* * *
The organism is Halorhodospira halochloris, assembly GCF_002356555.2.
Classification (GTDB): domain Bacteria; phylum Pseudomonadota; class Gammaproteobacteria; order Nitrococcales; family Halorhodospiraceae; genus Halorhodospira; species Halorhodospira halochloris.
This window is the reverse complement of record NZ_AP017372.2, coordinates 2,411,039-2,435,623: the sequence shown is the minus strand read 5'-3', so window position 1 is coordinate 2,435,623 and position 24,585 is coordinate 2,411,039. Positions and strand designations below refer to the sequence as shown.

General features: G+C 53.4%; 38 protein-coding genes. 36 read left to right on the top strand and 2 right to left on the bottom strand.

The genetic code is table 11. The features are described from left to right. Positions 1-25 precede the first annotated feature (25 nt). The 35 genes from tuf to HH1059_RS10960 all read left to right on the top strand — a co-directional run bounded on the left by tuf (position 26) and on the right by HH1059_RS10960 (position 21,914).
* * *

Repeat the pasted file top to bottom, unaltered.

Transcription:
The organism is Halorhodospira halochloris, assembly GCF_002356555.2.
Classification (GTDB): domain Bacteria; phylum Pseudomonadota; class Gammaproteobacteria; order Nitrococcales; family Halorhodospiraceae; genus Halorhodospira; species Halorhodospira halochloris.
This window is the reverse complement of record NZ_AP017372.2, coordinates 2,411,039-2,435,623: the sequence shown is the minus strand read 5'-3', so window position 1 is coordinate 2,435,623 and position 24,585 is coordinate 2,411,039. Positions and strand designations below refer to the sequence as shown.

General features: G+C 53.4%; 38 protein-coding genes. 36 read left to right on the top strand and 2 right to left on the bottom strand.

The genetic code is table 11. The features are described from left to right. Positions 1-25 precede the first annotated feature (25 nt). The 35 genes from tuf to HH1059_RS10960 all read left to right on the top strand — a co-directional run bounded on the left by tuf (position 26) and on the right by HH1059_RS10960 (position 21,914).